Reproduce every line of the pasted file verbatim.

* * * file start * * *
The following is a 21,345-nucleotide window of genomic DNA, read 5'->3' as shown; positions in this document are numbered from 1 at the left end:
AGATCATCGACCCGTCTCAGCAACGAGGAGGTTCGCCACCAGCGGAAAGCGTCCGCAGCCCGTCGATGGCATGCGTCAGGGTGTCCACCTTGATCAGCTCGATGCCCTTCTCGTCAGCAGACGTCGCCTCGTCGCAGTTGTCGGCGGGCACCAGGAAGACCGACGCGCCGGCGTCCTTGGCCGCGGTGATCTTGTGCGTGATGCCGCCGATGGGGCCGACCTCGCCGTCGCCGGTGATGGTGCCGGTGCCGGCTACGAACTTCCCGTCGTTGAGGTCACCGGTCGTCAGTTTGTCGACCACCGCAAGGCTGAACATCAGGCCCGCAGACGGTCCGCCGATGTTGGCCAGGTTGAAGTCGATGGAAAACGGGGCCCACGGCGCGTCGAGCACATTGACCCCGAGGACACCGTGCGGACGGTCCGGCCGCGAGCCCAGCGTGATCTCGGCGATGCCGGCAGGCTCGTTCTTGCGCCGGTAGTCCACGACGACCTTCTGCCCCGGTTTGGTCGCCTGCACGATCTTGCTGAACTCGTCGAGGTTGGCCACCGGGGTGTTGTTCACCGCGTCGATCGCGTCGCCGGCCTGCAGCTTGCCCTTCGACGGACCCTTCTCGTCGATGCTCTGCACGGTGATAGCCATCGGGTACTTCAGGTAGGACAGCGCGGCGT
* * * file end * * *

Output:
The following is a 21,345-nucleotide window of genomic DNA, read 5'->3' as shown; positions in this document are numbered from 1 at the left end:
AGATCATCGACCCGTCTCAGCAACGAGGAGGTTCGCCACCAGCGGAAAGCGTCCGCAGCCCGTCGATGGCATGCGTCAGGGTGTCCACCTTGATCAGCTCGATGCCCTTCTCGTCAGCAGACGTCGCCTCGTCGCAGTTGTCGGCGGGCACCAGGAAGACCGACGCGCCGGCGTCCTTGGCCGCGGTGATCTTGTGCGTGATGCCGCCGATGGGGCCGACCTCGCCGTCGCCGGTGATGGTGCCGGTGCCGGCTACGAACTTCCCGTCGTTGAGGTCACCGGTCGTCAGTTTGTCGACCACCGCAAGGCTGAACATCAGGCCCGCAGACGGTCCGCCGATGTTGGCCAGGTTGAAGTCGATGGAAAACGGGGCCCACGGCGCGTCGAGCACATTGACCCCGAGGACACCGTGCGGACGGTCCGGCCGCGAGCCCAGCGTGATCTCGGCGATGCCGGCAGGCTCGTTCTTGCGCCGGTAGTCCACGACGACCTTCTGCCCCGGTTTGGTCGCCTGCACGATCTTGCTGAACTCGTCGAGGTTGGCCACCGGGGTGTTGTTCACCGCGTCGATCGCGTCGCCGGCCTGCAGCTTGCCCTTCGACGGACCCTTCTCGTCGATGCTCTGCACGGTGATAGCCATCGGGTACTTCAGGTAGGACAGCGCGGCGT